A small book comprising two short stories and a novella by Krishnagopal Mallick brings queer literature from Bengali to an English-reading audience.
"A Revealing look at Queer Literature from Bengal", translated from Bengali by Niladri R Chatterjee and published Niyogi Books, has an introduction that sheds light on Mallick's life and inclinations.
The translator points out that the author consistently used the 19th century English term 'homosexual' to describe his orientation and not the more recent terms 'gay' or 'queer'. Though married, he was open about his homosexuality and wrote with a frankness that was unusual in his time.
As Chatterjee writes, "What genteel, middle-class Bengali society cannot even imagine thinking about, Mallick sets down in cold print without batting a nervous eye-lid." Mallick's writing takes the reader back to Calcutta of earlier times, when life moved at a gentler pace, while keeping a focus on hidden aspects of daily life.
In his depictions of the mundane and the ebb and flow of daily life, Mallick evoked nostalgia and revealed his deep love for the city. His description of the public spaces of Calcutta as the place where homosexual men encounter each other is revelatory and impressive in its guileless honesty.
The first story "The Difficult Path" depicts an encounter between a middle-aged man and a young boy in the area around College Square. The story explores the emotions of the man who seeks a human connection. The story is also notable for its descriptions of College Square and the different groups of people who frequent it at various times of day and night for their own purposes.
The second story "Senior Citizen" depicts an old man who surreptitiously seeks pleasure and is threatened with dire consequences for his actions.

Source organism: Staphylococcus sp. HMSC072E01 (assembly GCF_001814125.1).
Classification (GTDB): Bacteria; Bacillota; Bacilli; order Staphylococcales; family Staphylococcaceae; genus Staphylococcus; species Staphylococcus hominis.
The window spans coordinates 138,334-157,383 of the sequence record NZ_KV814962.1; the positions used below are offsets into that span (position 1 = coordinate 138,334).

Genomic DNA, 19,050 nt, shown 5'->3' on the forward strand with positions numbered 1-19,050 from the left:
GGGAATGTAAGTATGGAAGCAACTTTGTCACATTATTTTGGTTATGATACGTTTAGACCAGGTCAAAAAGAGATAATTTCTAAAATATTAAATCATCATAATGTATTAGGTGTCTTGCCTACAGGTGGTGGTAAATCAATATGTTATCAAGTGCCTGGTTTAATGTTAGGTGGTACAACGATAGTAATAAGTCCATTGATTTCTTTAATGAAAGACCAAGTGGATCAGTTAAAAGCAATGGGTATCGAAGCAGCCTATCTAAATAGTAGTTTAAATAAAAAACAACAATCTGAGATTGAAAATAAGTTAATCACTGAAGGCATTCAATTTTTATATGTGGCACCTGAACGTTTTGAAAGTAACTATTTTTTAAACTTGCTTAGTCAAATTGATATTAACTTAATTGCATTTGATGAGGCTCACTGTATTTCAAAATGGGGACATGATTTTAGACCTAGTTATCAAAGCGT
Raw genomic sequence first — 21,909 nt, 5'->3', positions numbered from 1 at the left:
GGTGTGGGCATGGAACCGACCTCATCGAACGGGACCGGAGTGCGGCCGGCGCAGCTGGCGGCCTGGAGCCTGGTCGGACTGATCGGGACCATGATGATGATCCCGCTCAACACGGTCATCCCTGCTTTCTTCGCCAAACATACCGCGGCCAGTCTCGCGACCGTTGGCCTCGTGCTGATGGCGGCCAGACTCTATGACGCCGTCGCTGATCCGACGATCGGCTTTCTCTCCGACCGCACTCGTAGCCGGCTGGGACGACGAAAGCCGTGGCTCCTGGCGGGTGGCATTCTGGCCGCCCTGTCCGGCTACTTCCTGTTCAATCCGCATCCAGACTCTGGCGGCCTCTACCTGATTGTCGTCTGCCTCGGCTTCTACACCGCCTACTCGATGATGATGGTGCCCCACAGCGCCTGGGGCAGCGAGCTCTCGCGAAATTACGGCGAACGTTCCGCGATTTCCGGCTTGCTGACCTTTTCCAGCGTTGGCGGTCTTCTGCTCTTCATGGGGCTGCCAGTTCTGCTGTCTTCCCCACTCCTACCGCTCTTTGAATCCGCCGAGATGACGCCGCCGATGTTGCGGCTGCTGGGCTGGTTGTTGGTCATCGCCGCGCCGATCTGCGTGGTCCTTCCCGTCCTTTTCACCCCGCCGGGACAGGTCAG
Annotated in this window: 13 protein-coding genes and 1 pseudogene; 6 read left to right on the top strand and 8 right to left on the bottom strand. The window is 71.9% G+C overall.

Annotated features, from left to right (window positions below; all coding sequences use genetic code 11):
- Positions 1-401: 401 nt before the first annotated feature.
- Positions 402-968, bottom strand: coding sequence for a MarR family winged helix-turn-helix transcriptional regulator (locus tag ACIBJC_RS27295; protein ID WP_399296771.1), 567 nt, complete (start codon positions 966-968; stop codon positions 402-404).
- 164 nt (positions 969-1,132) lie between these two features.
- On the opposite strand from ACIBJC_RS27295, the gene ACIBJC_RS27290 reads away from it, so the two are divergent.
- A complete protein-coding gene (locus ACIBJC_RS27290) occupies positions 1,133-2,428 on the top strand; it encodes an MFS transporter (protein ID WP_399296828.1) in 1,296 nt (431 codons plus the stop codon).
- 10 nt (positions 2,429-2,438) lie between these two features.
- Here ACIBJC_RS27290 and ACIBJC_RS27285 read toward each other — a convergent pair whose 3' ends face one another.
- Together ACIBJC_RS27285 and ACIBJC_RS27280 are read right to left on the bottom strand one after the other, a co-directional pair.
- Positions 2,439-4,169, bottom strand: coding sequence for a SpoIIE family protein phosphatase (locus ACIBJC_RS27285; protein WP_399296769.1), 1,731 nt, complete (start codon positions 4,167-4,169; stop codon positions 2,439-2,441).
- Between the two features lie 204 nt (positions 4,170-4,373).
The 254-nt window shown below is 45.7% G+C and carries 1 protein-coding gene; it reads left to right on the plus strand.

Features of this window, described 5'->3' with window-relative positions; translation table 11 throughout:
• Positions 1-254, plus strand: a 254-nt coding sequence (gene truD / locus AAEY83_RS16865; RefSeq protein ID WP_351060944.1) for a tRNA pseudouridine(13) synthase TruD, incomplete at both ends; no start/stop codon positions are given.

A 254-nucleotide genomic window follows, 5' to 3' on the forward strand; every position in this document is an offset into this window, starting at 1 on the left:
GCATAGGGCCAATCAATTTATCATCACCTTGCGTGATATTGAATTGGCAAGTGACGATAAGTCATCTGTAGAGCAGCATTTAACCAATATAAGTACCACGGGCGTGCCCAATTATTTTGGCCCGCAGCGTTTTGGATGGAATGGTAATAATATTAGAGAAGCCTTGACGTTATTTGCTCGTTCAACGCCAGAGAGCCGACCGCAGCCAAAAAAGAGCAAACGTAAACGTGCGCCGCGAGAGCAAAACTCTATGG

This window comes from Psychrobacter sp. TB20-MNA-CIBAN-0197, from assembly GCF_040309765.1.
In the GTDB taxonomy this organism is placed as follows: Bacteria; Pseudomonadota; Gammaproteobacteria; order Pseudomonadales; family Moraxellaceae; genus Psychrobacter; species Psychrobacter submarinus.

"Entering the Maze", the novella, with its association of Abhimanyu entering the 'chakravyuh' or maze, is a coming-of-age narrative of a 15-year-old boy discovering his sexuality.
It depicts Calcutta in an earlier time, the protagonist's literary awakening and a series of his sexual encounters during the span of a year.
As Chatterjee writes in the Introduction: "Rarely does one find boyhood represented with this level of unflinching honesty and wonder." He then goes on to add: "Were he alive, Krishangopal Mallick would be a laughing, joking, singing, dancing, swearing, indefatigably prolific and mischievous eight-five-year-old… Instead, his pen stopped drawing scenes of his life and times in 2003.
"The time has come to uphold his work as a major contribution not only to Bengali literature in general, but to Bengali queer literature in particular. He has gathered the dust of homophobic neglect long enough. It is time for him to claim his rightful place in the world of letters."
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